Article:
“Only meaningful congregations will matter. People won’t join just because their grandparents did. We have to matter every day.”
Rabbi Jacobs’1,200-household Westchester congregation is considered a model for the kind of spiritual, educational and social justice transformation required to sustain Reform Jewry.
Lisa Messinger, president of the Westchester Reform Temple, said the rabbi excelled in formulating a mission for the congregation with its leadership, defining five pillars — Talmud Torah, Avodah, Clal Yisrael, Tikkun Olam and Tzedakah — and “helping us figure out how everything we do fits in” with at least one of those pillars, from determining how to set dues to doing away with assigned High Holy Day seats.
“Although we will experience a loss, the URJ could not have made a better choice,” she said. “This is a sad but proud moment for us and we celebrate with him.”
Rabbi Jacobs said his goal is to use the experience he gained in bringing creative change to his Westchester congregation, through his work with lay leadership and congregants, and “bring it to a wider circle” of congregations across the U.S. and Canada.
His biggest challenge, he said, will be to institute innovation without alienating traditionalists, describing the experience as “renovating your house while the previous owners are still living there.”
He will assume the leadership of North American Jewry’s largest denomination — with some 900 congregations and a membership of 1.5 million — at a time when younger Jews are less interested than their parents in denominational ideology, synagogue membership and communal support for Israel, and when nearly half of the children educated in Reform synagogues are being raised in families where one parent was not born Jewish.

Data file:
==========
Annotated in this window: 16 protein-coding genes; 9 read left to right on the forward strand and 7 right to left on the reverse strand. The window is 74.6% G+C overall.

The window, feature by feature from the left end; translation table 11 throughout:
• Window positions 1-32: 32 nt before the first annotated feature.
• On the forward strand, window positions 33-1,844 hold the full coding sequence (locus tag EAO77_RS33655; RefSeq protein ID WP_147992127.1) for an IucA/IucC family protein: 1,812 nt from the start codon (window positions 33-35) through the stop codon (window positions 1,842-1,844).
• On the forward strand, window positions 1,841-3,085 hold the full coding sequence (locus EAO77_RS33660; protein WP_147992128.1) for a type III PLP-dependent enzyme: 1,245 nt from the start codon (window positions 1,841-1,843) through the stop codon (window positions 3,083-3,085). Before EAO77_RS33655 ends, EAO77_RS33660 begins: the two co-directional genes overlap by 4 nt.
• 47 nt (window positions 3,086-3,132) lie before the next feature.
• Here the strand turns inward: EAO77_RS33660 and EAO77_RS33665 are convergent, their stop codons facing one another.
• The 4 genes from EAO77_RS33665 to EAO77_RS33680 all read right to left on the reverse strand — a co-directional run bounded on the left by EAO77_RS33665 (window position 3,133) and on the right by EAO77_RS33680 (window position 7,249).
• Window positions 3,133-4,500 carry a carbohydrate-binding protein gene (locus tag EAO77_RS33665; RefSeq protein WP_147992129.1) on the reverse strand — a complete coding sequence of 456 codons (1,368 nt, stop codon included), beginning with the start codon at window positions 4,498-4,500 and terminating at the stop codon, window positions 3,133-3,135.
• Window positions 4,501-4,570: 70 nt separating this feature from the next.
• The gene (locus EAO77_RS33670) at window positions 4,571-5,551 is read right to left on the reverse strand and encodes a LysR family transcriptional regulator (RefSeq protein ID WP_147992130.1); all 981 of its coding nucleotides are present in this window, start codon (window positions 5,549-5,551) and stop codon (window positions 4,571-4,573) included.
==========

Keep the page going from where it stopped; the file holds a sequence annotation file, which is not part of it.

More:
What Rabbi Jacobs has in his favor is the respect and support of many colleagues who describe him as the ideal man for a very challenging job.
Rabbi David Saperstein, director of the movement’s Religious Action Center in Washington, D.C., said Rabbi Jacobs is “one of those exceptional congregational rabbis with the complete skills, cutting across every aspect of Jewish life.”
Rabbi Lawrence Hoffman, who has been a professor at Hebrew Union College for 38 years, said “I can count on one hand the students I’ve had who I know will change the face of Jewish life, and Rabbi Jacobs is one of them.
“He has the tremendous ability to listen, to learn, he has boundless energy, a visionary quality I’ve rarely seen, and has been at the cutting edge” of virtually every significant Jewish innovation.
Indeed, at the Tuesday press meeting, Rabbi Jacobs made reference to some of the many activities in his rabbinate that made him such an attractive candidate for the URJ’s top position.
He noted that he was deeply involved with the Synagogue3000 effort in congregational transformation; studies each summer in Jerusalem with his mentor, Rabbi David Hartman, and colleagues of all denominations at the Shalom Hartman Institute, where he is a senior rabbinic fellow; is active in the New Israel Fund and the American Jewish World Service and has been on missions to Chad and Haiti; is on the board of UJA-Federation of New York and helped gain a million dollar grant for Westchester synagogues; and helped his congregation create the largest “green” synagogue in North America.
A former dancer and choreographer with the Avodah Dance Ensemble, Rabbi Jacobs is pursuing a doctorate in ritual dance at New York University. He and his wife, Susan K. Freedman, have three children.